US9462293B1 - Super resolution weighting blending - Google Patents

Super resolution weighting blending Download PDF

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US9462293B1
US9462293B1 US13/303,660 US201113303660A US9462293B1 US 9462293 B1 US9462293 B1 US 9462293B1 US 201113303660 A US201113303660 A US 201113303660A US 9462293 B1 US9462293 B1 US 9462293B1
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image
higher resolution
confidence value
resolution image
method
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Junhua Chen
Neil D. Woodall
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PIXEL WORKS Inc
Pixelworks Inc
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    • HELECTRICITY
    • H04ELECTRIC COMMUNICATION TECHNIQUE
    • H04NPICTORIAL COMMUNICATION, e.g. TELEVISION
    • H04N19/00Methods or arrangements for coding, decoding, compressing or decompressing digital video signals
    • H04N19/50Methods or arrangements for coding, decoding, compressing or decompressing digital video signals using predictive coding
    • H04N19/503Methods or arrangements for coding, decoding, compressing or decompressing digital video signals using predictive coding involving temporal prediction
    • H04N19/51Motion estimation or motion compensation
    • H04N19/523Motion estimation or motion compensation with sub-pixel accuracy
    • HELECTRICITY
    • H04ELECTRIC COMMUNICATION TECHNIQUE
    • H04NPICTORIAL COMMUNICATION, e.g. TELEVISION
    • H04N19/00Methods or arrangements for coding, decoding, compressing or decompressing digital video signals
    • H04N19/50Methods or arrangements for coding, decoding, compressing or decompressing digital video signals using predictive coding
    • H04N19/503Methods or arrangements for coding, decoding, compressing or decompressing digital video signals using predictive coding involving temporal prediction
    • H04N19/51Motion estimation or motion compensation
    • H04N19/53Multi-resolution motion estimation; Hierarchical motion estimation

Abstract

A method of receiving video data receives an original image at a processing device, estimates an image of higher resolution than the original image from the original image, generate a simulated image of the original image from the higher resolution image, derives difference data between the original image and the simulated image, upscale the difference data, wherein upscaling includes weighting the difference data with an adjusted confidence value, wherein the confidence value is adjusted based upon local information, and uses the upscaled difference data to estimate a new higher resolution image.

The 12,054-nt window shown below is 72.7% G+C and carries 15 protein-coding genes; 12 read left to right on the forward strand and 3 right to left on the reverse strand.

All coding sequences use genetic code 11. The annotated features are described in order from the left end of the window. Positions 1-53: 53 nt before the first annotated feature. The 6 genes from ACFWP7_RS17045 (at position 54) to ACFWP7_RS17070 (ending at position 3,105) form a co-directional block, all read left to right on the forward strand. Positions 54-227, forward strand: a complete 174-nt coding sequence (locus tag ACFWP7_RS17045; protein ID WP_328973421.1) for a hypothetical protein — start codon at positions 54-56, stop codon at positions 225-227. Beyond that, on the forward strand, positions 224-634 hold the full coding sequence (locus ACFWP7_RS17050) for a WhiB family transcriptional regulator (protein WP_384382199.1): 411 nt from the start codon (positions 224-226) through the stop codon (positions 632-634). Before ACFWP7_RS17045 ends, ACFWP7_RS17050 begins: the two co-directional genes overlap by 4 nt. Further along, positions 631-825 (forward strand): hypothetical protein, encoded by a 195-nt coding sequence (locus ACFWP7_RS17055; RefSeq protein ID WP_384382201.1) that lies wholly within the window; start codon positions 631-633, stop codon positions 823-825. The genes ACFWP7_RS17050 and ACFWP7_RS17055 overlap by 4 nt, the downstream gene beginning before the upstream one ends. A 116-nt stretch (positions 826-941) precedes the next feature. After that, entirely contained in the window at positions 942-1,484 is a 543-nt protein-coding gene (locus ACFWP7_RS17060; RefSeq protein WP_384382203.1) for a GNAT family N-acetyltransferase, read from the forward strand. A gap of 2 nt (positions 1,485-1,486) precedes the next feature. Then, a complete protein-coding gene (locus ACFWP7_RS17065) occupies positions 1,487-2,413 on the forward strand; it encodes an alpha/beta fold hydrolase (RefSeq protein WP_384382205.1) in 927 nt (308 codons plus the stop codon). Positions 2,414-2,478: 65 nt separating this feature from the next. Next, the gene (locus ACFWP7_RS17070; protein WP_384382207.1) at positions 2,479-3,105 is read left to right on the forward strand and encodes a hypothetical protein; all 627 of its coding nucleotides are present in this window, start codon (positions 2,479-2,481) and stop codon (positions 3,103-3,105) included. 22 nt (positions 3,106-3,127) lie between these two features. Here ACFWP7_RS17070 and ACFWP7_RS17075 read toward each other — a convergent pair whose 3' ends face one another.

Description

BACKGROUND

Super resolution playback involves displaying images at higher resolution than what is transmitted and received. Super resolution allows the display of a higher quality image in the same amount of bandwidth by using information on how the lower resolution (broadcast) image was created. However, practical use of super resolution with current broadcast encoding is limited.

Generally, a super resolution playback process merges information from several low resolution frames to get a high resolution frame. To get extra information from other low resolution frames, those frames typically need to have non-integer pixel motion between the current frame and other frames to be merged. In order to be useful, the low resolution frames should also contain some aliasing or other characteristic that changes low resolution content based on the sampling phase in time or space. This allows the low resolution frames to provide more information to generate a super resolution frame.

Some super resolution processes usually include motion estimation modules to estimate the motion vectors to sub-pixel accuracy between pixels, blocks or regions from the current frame to other frames. Motion estimation has issues as it is difficult to get motion vectors for various scenarios, such as motion vectors for uncovered areas in an image. It is also more difficult to calculate high quality sub-pixel motion vectors when the low resolution frames contain aliasing because the aliasing creates a frequency component moving with a different motion vector. Techniques exist to model motion, such as translational, affine, or projective models, but typically the motion of all the pixels will not follow the model and inaccurate or wrong motion vectors are estimated. A robust super resolution algorithm will have a mechanism to refuse data with wrong and inaccurate motion vectors from the fusion of low resolution frames.

Some super resolution processes use robust statistics to avoid artifacts due to wrong motion estimation. These processes typically lead to more iterations of the process or prevent some of the correct motion from being used in the fusion. An approach that avoids confusing the data with inaccurate motion estimation with accurate motion estimation will result in recovering more detail for the super resolution frame while avoiding artifacts from the inaccuracies.

BRIEF DESCRIPTION OF THE DRAWINGS

FIG. 1 shows a diagram of an embodiment of a super resolution playback process.

FIG. 2 shows an example of weighting a confidence factor according to sample position.

FIG. 3 shows an example overlapped blocks used in a super resolution process.